Proposition 117: Voter Approval Requirement For Creation Of Certain Fee-Based Enterprises, Explained

October 12, 2020

Voting yes for Proposition 117 would give voters the final decision-making authority when the state government wants to create certain new “enterprises,” which are funded by fees. Voting no would keep the system as it is, allowing lawmakers to create new fees and enterprises without direct voter approval.

Under Prop. 117, lawmakers would have to get voters’ permission before creating a new “enterprise” that collects more than $100 million in fees over its first five years. It would not affect existing enterprises, such as the state’s health care and transportation enterprises.

A simple majority is required for the proposition to pass. 

This measure is part of a bigger, decades-long fight over how to pay for government in Colorado. It would essentially broaden the power given to voters in the Taxpayer’s Bill of Rights. TABOR ensures that Colorado cannot raise taxes without the approval of voters. But it did not give them authority over fees.

Taxes and fees are fairly similar in Colorado. Both are payments that residents must make to the government to pay for services. The primary difference is that taxes are used to pay for the general expenses of the government. For example, income taxes flow into the general fund, where lawmakers can then spend on general government purposes.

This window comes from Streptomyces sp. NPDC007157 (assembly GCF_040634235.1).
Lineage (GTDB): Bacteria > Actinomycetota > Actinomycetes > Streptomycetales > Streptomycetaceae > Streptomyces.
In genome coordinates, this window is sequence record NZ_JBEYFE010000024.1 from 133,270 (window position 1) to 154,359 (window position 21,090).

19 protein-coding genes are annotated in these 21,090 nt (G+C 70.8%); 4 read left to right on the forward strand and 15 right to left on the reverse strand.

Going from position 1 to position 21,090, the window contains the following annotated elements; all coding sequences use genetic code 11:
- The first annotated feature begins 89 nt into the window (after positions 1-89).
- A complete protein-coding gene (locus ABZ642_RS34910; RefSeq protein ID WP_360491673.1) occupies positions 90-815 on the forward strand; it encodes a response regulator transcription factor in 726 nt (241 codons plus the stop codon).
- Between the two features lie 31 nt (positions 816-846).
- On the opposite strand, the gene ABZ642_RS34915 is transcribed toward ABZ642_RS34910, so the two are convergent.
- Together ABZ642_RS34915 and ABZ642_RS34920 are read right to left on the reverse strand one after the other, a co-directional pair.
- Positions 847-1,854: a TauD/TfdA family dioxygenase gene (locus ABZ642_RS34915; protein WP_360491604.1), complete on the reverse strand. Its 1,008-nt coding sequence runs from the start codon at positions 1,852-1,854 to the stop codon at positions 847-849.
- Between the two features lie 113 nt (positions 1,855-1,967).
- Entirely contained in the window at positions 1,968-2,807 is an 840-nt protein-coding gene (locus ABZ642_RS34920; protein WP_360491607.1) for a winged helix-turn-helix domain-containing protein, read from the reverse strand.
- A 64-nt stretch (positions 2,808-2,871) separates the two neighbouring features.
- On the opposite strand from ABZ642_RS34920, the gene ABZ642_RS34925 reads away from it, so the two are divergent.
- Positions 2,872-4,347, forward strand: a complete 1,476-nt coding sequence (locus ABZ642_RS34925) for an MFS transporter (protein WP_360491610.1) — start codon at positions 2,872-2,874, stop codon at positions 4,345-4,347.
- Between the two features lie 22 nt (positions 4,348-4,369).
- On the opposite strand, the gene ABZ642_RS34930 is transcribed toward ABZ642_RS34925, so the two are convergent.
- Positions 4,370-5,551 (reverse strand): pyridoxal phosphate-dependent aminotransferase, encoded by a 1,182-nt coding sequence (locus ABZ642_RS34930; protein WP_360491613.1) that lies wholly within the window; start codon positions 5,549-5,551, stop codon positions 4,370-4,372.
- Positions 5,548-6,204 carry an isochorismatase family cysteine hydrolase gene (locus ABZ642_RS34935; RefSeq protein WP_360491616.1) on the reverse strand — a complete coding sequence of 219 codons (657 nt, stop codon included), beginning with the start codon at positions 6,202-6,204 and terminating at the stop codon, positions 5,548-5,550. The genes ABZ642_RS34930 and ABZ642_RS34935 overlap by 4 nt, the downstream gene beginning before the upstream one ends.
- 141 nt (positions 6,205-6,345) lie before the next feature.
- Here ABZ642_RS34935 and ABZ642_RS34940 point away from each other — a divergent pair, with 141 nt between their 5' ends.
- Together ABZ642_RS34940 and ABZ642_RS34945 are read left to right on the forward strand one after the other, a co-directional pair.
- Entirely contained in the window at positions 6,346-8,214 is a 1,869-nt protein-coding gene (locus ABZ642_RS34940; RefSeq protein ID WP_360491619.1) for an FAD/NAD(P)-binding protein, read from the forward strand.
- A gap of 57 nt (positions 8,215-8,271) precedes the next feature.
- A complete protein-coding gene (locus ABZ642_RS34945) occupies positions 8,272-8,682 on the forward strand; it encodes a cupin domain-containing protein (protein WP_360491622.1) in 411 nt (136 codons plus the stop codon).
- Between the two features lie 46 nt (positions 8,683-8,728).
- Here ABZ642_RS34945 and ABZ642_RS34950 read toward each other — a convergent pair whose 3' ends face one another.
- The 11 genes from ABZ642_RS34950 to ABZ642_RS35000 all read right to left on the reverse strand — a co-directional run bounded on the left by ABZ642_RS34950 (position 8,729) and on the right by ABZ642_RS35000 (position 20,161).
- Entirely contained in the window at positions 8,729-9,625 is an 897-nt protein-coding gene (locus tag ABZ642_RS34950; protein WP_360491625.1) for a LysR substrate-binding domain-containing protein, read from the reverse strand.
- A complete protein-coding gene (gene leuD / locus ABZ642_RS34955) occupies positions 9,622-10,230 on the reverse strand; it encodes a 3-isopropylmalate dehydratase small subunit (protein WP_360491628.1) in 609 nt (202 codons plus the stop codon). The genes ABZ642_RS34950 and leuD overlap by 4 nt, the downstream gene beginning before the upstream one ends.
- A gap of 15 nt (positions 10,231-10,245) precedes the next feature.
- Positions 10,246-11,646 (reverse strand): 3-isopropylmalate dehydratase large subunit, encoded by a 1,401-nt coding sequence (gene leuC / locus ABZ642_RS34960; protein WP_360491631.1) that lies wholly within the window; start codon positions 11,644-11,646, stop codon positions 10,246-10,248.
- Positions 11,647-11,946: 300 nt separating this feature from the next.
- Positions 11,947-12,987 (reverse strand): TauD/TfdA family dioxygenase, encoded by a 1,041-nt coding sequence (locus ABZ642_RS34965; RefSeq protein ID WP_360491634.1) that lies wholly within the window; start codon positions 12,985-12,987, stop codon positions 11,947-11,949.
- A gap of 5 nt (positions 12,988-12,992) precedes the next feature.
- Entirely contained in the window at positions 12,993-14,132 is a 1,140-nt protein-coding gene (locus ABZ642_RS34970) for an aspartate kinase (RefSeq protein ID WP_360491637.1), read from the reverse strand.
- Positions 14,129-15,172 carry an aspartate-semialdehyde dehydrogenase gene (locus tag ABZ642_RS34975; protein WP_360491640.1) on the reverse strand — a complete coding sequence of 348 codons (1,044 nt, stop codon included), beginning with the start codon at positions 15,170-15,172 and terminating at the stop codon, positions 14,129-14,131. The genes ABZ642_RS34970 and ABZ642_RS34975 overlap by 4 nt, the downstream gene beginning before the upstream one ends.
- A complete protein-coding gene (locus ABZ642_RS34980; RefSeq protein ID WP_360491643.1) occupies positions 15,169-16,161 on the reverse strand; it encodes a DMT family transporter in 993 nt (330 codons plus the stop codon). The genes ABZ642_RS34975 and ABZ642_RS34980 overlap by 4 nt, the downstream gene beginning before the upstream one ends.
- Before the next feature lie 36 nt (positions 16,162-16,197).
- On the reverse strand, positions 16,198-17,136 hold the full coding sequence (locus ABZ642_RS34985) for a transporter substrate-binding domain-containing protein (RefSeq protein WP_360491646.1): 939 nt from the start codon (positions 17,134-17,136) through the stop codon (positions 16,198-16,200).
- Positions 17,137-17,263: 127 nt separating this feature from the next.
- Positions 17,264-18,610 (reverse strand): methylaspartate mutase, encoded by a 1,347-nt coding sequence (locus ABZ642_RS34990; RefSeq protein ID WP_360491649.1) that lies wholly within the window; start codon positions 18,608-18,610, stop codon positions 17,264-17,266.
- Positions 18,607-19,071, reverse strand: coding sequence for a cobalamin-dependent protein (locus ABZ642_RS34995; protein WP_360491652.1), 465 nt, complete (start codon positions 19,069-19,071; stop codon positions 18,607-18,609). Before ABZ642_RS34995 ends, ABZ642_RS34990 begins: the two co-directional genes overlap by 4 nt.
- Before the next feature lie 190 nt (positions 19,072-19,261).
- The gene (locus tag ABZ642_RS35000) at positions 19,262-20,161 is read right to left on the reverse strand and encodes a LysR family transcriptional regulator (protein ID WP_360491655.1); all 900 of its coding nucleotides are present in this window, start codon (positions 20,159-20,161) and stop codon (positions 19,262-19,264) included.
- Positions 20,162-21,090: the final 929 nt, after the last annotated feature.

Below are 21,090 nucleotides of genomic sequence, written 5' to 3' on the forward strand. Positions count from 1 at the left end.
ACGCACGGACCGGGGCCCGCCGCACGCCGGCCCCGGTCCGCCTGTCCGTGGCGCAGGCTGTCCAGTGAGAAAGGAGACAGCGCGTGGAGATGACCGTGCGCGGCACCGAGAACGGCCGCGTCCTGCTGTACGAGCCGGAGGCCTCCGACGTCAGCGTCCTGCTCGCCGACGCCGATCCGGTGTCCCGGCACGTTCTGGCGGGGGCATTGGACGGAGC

A fee is supposed to be used to cover a specific government purpose that is directly related to the payment of the fee, according to the Colorado Supreme Court. For example, if you pay a fee to use a toll road, that money goes to a transportation “enterprise” which is legally required to use that money on transportation projects

Fees have played an increasingly important role in how Colorado funds its government since TABOR passed in the 1990s. Today, fee-powered enterprises make up about 20 percent of the state’s budget.

Tax increases are very, very difficult to pass in Colorado. Voters have rejected the vast majority of tax proposals, whether it’s for schools or roads.

Lawmakers have turned to fees instead, and they go far beyond extra charges for a driver’s license. The state’s “hospital provider fee” collects hundreds of millions of dollars per year from hospitals based on the number of patients they serve. And state lawmakers considered funding a paid family leave bill by instituting a fee equal to a portion of people’s paychecks.

Fee-funded enterprises also don’t count toward government spending limits set by TABOR. In other words, paying for a program through fees leaves the government more room to spend money elsewhere.

Some conservatives see this shift to fees as an evasion of voters’ authority. But opponents of the measure say it would only make the situation worse. They argue that lawmakers have turned to fees because voters refuse to approve needed taxes. 

If TABOR had set similar rules when it was originally created in 1992, voters would have gotten the final say over programs that collected about $7.5 billion in fees last year, ranging from college tuition to lottery tickets and hunting licenses.

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